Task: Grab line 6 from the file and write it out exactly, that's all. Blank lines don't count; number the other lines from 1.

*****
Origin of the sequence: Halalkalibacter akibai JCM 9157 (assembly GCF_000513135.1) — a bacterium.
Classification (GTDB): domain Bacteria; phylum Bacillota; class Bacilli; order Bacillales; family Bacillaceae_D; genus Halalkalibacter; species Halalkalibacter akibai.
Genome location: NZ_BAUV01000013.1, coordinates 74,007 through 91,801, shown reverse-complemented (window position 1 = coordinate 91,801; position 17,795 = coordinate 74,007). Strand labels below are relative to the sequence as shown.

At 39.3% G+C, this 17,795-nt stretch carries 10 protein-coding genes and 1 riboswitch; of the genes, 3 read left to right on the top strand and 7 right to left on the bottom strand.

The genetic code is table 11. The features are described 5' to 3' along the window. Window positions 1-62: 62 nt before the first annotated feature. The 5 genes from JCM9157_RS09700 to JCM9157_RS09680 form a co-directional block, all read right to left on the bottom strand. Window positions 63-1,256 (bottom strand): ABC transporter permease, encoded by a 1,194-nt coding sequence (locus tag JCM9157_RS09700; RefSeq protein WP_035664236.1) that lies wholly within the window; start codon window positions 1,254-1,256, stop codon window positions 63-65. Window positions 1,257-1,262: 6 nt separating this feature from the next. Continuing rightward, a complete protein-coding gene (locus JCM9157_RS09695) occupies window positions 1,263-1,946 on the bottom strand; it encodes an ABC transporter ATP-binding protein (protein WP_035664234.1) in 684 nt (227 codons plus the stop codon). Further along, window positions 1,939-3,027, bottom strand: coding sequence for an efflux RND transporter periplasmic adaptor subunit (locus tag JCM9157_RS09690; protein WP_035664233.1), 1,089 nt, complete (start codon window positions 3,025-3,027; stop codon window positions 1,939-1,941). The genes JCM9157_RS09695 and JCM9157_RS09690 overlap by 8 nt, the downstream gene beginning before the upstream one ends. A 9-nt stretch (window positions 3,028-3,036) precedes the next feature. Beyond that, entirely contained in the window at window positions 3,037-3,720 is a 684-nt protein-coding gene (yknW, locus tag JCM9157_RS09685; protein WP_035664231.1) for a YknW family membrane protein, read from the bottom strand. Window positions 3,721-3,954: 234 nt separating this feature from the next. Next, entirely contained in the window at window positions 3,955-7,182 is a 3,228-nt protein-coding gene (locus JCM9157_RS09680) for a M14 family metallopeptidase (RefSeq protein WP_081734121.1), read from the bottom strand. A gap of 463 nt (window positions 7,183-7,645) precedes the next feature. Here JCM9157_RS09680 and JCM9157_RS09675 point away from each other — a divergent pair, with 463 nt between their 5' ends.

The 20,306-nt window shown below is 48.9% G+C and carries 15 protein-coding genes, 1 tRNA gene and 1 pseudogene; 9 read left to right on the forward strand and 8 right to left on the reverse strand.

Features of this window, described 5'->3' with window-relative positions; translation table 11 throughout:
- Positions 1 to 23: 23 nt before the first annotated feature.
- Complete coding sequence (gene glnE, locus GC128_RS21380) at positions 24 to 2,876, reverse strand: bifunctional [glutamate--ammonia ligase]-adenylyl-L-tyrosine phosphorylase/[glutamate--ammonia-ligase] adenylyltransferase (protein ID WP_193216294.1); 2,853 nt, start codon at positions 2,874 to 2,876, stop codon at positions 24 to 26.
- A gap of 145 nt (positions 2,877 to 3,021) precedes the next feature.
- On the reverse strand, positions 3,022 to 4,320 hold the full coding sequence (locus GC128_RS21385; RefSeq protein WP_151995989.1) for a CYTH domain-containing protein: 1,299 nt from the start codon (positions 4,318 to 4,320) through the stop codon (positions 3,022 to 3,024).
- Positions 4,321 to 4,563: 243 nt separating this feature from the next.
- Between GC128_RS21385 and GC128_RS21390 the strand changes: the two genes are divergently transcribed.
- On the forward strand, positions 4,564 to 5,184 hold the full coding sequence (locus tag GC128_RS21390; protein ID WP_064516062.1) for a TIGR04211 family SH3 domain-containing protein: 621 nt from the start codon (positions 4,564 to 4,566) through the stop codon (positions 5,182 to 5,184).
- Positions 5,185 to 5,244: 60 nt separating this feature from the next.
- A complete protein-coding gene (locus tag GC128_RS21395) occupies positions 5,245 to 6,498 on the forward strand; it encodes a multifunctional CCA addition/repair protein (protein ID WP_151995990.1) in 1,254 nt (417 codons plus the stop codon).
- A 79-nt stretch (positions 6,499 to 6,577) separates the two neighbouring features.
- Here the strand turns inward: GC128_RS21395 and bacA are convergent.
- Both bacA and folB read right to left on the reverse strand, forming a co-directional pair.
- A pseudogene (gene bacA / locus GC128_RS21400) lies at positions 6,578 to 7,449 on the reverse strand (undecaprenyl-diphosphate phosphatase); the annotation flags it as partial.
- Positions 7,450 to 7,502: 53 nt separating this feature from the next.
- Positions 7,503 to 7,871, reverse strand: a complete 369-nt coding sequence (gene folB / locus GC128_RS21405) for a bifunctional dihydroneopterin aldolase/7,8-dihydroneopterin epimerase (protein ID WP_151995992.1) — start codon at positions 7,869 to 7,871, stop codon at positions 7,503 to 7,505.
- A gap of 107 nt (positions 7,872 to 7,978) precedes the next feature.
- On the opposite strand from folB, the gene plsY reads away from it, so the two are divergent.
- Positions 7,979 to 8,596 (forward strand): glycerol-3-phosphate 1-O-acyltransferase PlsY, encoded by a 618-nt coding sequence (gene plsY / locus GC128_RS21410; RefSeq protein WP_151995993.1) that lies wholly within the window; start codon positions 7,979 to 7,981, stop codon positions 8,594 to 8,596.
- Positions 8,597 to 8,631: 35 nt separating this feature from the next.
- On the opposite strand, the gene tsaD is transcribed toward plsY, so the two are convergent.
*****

The 20,306-nt window shown below is 48.9% G+C and carries 15 protein-coding genes, 1 tRNA gene and 1 pseudogene; 9 read left to right on the forward strand and 8 right to left on the reverse strand.